Similar in tone to the first volume in the series, this book continues with a central narrative involving minifig Megan travelling through different 'zones' in pursuit of an anti-Lego bad guy, discovering different building styles and themes as she progresses from zone to zone. It's a cute conceit, and serves to highlight the maximum number of different approaches to building in a logical and easily digestible fashion. Each section is well-designed, with a range of photos as well an instruction breakdown to help the reader build a typical example of each builder's signature model, and an engaging look at the builder in question. Th tone is pitched perfectly for both child and adult readers, with enough character engagement and plot to encourage the kids to keep turning the pages, and builds that encompass a rang of sophistication so that there's plenty to keep adult builders coming back to use it as a reference text. The ending leaves open the possibility of a third volume, which would be welcome.
There are a plethora of similar books on the market at the moment-- big, glossy, lightly-humorous approaches to building techniques, using a kid-friendly approach with lots of pictures and signifying real-life builders via minifigs that interact with the models thy have built. This is typical of the breed: bright and breezy, but perhaps lacking the depth of other volumes. It's aimed squarely at kids, and is enjoyable without focusing too deeply upon techniques or step-by-step instructions. Instead it serves more as an introductory tome, with the accent on fun and cramming as many completed builds onto the page as possible. It's light and frothy, but doesn't encourage repeated readings.
After a few days away from the work, I managed to sit down today and bash out 2300 words on The Hall of Small Questions, bringing the story to just over 7000 words in total. It's the first of a number of milestones for me: once a work crosses 5000 words, I know it's going to be something. It may not end up a novel, but the story has gelled enough that I know it will eventually become a complete story, at whatever natural length is right for the narrative. And so it is proving in this case: the narrative is beginning to peek out from behind the scene setting; characters have placed themselves into the setting and are beginning to direct the course of the plot; and my protagonist is starting to take independent action. Th Hall of Small Questions will be completed, in time, I now know that for sure.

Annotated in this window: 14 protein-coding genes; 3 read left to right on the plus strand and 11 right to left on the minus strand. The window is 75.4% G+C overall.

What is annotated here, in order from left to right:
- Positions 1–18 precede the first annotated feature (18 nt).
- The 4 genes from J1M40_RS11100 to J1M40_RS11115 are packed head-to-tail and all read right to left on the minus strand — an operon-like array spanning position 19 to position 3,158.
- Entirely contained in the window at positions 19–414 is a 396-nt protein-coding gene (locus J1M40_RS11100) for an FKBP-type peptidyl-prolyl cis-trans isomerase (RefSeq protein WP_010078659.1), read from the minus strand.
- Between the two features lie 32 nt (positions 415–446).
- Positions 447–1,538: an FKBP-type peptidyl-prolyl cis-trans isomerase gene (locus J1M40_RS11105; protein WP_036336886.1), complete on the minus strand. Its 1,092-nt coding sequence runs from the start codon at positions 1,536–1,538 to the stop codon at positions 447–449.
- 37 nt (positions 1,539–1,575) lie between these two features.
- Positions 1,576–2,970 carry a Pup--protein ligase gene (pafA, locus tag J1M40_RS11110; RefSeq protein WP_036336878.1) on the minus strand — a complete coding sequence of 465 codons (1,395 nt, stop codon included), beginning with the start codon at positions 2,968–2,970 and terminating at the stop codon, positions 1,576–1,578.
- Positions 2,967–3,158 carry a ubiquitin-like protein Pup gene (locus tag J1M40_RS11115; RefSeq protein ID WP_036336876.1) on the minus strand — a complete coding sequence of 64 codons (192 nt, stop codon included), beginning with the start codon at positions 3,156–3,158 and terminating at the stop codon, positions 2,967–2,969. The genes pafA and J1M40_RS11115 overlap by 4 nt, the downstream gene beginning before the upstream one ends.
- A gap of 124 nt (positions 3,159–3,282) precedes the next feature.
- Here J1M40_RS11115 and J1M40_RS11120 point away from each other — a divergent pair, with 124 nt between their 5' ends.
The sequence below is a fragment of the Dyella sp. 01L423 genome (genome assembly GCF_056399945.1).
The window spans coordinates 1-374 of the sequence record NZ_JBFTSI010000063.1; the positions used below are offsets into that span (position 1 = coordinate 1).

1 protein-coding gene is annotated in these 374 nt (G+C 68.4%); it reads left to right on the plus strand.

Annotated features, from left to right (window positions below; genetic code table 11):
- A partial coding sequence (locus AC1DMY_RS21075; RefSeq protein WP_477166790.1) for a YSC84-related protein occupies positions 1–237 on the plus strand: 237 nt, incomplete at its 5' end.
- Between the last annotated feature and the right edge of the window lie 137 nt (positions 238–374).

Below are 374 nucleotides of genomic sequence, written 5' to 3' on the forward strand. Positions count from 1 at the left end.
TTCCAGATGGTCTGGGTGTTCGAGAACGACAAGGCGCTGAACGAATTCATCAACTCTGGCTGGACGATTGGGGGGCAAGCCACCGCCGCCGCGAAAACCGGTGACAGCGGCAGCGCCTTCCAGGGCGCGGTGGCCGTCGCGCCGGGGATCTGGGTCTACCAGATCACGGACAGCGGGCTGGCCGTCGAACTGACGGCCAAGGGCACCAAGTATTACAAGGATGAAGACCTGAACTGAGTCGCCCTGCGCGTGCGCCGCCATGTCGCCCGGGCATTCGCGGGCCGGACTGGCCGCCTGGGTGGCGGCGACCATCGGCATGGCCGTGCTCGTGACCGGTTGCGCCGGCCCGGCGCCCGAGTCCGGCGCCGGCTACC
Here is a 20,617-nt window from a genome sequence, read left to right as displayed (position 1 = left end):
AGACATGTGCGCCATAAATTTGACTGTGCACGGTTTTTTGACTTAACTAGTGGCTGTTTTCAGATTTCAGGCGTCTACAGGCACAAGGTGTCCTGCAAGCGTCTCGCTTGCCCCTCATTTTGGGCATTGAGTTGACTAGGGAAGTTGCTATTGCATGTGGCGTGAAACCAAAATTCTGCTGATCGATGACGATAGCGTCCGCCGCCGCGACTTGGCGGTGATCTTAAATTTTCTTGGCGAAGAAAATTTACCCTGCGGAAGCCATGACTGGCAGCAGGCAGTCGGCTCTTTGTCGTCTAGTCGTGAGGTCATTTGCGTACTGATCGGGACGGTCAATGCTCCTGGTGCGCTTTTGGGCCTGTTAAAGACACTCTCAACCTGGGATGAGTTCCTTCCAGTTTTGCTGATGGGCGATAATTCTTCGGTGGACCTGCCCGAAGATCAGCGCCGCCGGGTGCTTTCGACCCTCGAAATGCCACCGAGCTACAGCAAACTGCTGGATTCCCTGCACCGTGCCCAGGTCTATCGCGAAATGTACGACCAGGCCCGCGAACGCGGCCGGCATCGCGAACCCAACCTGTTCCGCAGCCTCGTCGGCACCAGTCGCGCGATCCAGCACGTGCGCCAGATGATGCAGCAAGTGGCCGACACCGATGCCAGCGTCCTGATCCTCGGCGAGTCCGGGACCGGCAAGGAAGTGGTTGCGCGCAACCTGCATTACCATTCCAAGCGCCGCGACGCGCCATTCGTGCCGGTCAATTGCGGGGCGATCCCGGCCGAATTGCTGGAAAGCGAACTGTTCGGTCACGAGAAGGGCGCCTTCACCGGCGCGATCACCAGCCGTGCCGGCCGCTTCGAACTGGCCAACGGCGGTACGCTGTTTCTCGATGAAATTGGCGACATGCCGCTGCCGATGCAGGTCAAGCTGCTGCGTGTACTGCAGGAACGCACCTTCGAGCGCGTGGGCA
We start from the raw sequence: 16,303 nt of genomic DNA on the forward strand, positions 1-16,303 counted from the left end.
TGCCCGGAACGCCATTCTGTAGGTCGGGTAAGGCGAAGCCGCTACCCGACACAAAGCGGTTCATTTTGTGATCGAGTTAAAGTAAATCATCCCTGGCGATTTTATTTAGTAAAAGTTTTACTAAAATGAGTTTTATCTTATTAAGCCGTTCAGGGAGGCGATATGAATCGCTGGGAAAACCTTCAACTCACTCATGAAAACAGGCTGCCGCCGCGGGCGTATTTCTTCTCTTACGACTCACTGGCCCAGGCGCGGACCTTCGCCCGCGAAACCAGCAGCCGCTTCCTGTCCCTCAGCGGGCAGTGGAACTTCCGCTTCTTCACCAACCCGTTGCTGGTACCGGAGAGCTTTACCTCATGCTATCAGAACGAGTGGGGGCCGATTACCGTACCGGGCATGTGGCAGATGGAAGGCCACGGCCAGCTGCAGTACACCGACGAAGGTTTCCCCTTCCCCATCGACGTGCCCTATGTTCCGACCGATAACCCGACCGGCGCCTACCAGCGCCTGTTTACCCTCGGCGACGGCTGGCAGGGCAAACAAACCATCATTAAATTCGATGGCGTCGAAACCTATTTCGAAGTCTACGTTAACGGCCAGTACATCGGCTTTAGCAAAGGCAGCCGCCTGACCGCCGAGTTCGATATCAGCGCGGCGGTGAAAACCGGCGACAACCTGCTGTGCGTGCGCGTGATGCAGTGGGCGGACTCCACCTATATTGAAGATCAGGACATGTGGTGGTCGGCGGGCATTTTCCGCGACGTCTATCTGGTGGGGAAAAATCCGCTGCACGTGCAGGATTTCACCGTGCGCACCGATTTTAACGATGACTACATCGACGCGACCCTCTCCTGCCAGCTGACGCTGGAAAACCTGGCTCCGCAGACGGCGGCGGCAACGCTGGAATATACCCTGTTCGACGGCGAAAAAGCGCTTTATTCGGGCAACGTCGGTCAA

So, to mark this crossing of my own personal Rubicon, here's a little paragraph from today's writing, to whet both your appetite and mine:
“We are the product of our environment, Wacian.”
Broga tapped my forehead gently with his finger. “The world we inhabit is an
extension of ourselves. If the world outside that window looks beautiful it is
only because the people who inhabit it look beautiful. But we do not concern
ourselves with elegant robes and powdered skin. We peel these things away and
reveal the corruption below. We cannot immerse ourselves in that beautiful
environment, not unless we wish to risk losing sight of the corruption
underneath its skin.”
must remain pure,” Eadward had been waiting for me. Now he stepped forward out
of the nearby shadows. “And we must remain pure in order to search it out.”
Over at Paul's Technic Blog he's running a series of short interviews with AFOLs of various stripes. I chat about how I got sucked in, how my family don't remember what I look like and what I like to build towards the bottom of the page.
LEGO BOY BUILDS
The Perth Lego User Group's June challenge is to build something in 'micro' scale-- that is, at a scale smaller than 1:1 with a minifig. Here's a sneak peek at what I'm building in response.
No explanation for you.
NEW WORK. VERILY, NEW WORK.
Circumstances prevailed, recently, and I was forced to release my agent. A short slough of despond ensued, and frankly, I was facing the idea I might decide never to write again without a whole lot of regret.